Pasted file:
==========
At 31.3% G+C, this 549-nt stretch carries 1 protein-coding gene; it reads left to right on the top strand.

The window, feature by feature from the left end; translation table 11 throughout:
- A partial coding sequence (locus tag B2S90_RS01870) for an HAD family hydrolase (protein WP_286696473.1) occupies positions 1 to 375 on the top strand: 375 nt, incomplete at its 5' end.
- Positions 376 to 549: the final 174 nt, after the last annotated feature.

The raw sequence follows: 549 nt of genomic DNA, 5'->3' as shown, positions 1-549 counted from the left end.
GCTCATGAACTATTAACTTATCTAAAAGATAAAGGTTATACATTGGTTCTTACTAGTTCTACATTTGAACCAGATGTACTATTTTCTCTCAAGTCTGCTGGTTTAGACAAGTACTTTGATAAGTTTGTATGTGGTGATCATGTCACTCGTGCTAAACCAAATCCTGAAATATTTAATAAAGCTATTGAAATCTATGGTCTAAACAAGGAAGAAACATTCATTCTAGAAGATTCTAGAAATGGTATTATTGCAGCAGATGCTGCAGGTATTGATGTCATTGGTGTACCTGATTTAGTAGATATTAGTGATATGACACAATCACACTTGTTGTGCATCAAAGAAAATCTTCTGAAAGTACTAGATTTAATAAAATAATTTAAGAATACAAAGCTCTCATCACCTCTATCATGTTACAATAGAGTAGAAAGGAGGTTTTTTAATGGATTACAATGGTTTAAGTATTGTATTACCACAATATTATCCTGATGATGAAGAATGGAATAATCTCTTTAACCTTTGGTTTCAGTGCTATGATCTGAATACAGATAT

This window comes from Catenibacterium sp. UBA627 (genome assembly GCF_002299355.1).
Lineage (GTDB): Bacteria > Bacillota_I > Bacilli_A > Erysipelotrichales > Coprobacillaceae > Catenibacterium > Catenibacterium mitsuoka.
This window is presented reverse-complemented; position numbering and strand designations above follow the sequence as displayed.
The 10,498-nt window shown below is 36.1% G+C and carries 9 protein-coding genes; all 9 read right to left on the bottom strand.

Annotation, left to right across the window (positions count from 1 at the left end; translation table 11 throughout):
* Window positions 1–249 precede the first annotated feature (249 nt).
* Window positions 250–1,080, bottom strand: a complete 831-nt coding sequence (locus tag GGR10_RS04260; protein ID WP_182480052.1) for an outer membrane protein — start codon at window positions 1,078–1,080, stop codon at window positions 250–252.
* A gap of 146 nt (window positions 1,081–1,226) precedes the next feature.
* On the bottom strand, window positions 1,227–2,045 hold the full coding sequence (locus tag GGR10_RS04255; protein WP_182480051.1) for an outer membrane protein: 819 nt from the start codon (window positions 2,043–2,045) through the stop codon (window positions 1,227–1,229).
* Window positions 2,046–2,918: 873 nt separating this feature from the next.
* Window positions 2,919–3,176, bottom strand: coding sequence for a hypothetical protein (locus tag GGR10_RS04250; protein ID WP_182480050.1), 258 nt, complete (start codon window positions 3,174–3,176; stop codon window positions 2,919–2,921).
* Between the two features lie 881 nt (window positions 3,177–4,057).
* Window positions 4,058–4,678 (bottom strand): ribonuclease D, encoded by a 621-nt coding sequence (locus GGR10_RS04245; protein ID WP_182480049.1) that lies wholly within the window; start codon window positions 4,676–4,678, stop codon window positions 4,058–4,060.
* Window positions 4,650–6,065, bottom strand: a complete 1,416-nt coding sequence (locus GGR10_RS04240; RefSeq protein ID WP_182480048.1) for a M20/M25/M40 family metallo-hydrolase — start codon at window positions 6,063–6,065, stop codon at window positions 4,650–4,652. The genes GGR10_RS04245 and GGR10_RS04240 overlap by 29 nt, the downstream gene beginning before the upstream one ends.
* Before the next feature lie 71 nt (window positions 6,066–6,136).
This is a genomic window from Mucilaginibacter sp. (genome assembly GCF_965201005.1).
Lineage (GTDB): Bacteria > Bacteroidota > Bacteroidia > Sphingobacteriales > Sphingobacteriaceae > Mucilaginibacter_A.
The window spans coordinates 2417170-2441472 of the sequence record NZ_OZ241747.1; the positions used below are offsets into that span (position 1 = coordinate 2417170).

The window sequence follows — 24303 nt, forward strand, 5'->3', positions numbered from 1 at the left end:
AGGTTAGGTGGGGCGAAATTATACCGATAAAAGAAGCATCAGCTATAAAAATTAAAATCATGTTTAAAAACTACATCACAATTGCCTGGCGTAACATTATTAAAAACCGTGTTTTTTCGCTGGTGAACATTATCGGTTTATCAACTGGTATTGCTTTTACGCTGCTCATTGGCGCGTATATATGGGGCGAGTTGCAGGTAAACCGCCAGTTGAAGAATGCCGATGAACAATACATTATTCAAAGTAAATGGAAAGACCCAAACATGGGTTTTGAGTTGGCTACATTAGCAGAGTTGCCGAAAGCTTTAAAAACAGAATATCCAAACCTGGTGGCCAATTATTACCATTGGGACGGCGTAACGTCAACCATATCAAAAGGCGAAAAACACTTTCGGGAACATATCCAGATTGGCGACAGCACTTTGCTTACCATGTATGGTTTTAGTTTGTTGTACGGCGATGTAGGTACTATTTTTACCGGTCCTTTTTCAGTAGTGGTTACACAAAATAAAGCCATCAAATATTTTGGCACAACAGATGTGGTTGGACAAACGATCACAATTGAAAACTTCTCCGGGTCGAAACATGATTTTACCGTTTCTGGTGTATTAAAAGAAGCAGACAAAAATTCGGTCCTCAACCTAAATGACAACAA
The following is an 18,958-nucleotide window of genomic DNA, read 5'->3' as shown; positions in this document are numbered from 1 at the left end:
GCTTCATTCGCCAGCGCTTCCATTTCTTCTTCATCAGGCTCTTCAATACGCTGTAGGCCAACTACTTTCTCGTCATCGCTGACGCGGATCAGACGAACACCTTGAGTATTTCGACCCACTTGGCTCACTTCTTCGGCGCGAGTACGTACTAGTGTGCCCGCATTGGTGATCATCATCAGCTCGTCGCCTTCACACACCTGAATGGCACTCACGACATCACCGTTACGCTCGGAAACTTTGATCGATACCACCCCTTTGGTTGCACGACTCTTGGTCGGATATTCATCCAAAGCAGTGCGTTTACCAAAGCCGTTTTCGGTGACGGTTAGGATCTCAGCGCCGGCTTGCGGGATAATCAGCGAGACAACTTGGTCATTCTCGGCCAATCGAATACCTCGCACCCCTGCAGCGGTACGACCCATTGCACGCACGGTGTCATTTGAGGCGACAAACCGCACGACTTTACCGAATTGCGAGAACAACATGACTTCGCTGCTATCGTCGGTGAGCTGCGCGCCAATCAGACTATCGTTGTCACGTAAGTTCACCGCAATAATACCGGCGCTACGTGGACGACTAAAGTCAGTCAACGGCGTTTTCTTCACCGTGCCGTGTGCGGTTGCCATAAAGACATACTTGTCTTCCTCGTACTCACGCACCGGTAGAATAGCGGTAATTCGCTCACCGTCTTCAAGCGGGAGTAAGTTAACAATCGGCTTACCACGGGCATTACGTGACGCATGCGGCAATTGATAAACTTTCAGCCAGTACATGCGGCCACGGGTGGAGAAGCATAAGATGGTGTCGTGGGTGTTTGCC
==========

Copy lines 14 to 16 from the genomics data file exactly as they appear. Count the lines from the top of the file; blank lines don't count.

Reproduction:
* A gap of 146 nt (window positions 1,081–1,226) precedes the next feature.
* On the bottom strand, window positions 1,227–2,045 hold the full coding sequence (locus tag GGR10_RS04255; protein WP_182480051.1) for an outer membrane protein: 819 nt from the start codon (window positions 2,043–2,045) through the stop codon (window positions 1,227–1,229).
* Window positions 2,046–2,918: 873 nt separating this feature from the next.